In 1850, 4 percent of American workers handled information for a living; now most do, and information processing, as opposed to manufacturing material goods, now accounts for more than half the U.S. gross national product. Information has become so ubiquitous partly because producing, manipulating, and disseminating information has become cheap and easy; with a thumb and index finger, we effortlessly copy and paste sentences, paragraphs, books, and “carbon copy” e-mail to one or one hundred others.

We crave and pay handsomely for some of the information we receive-the seductive, mesmerizing quick-cut television ads and the 24-hour up-to-the-minute news flashes. It arrives in the form of the faxes we request as well as the ones we don’t; we pursue it through the Web sites we eagerly visit before and after dinner, the pile of magazines we pour through every month, and the dozens of channels we flip through whenever we have a free moment.

What is the harm of this incessant barrage of stimuli captivating our senses at virtually every waking moment? “We’re exceptional at storing information,” explains UCLA memory expert Robert Bjork. “But there are retrieval limitations.” Memory is stored according to specific cues-contexts within which the information is experienced. When the contexts begin to vanish in a sea of data, it becomes more difficult to remember any single piece of it. The more we know, the less we know.

“We’re pushing ourselves to speeds beyond which it appears we were designed to live,” says Nelson Thall, research director at the University of Toronto’s Marshall McLuhan Center. “Electric technology speeds up the mind to an extraordinary degree, but the body stays in place. This gap causes a lot of stress.”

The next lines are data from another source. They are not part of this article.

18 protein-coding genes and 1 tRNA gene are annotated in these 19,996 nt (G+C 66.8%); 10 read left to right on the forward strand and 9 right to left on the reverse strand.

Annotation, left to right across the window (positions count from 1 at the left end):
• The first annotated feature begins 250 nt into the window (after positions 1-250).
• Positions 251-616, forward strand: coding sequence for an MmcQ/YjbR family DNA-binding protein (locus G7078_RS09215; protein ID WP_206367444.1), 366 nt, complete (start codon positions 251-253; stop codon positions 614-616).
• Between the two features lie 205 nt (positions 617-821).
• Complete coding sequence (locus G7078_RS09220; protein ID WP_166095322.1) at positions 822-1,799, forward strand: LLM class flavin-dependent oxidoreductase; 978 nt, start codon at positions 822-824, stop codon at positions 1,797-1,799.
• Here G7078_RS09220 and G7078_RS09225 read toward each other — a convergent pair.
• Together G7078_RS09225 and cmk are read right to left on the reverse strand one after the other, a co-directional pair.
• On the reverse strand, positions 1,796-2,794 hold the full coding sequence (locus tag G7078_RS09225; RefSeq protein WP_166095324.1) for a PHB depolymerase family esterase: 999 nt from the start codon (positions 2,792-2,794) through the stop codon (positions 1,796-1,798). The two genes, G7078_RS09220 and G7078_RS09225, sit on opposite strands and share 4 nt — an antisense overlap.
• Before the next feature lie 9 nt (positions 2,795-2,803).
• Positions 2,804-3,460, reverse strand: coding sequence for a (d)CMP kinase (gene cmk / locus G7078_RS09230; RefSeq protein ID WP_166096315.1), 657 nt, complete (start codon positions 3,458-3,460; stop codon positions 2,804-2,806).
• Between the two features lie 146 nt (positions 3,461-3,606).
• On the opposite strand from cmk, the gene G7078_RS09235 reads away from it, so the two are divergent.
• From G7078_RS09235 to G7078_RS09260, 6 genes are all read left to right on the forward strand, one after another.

At a certain level of input the glut becomes a cloud of data smog that no longer adds to our quality of life but instead begins to cultivate stress, confusion, and even ignorance. Information overload crowds out quiet moments and obstructs much-needed contemplation. It spoils conversation, literature, and even entertainment. It leaves us more vulnerable as consumers and less cohesive as a society. “We tend to make very unsophisticated inferences when we’re under cognitive load,” says University of Texas psychologist Dan Gilbert. “Thinking deeply cannot be done.” Since today’s glutted environment renders consumers distracted and easily open to suggestion, data smog may just be the best thing to come along for hyperinformed marketers since planned obsolescence.

This isn’t the first time we have confronted the unpleasant side effects of abundance. We who live in the most sophisticated and successful nation on earth have routinely found ourselves burdened by problems of excess. Now, exploring the critical distinction between information and understanding-and finding some healthful remedies-is one of the most important things we can do.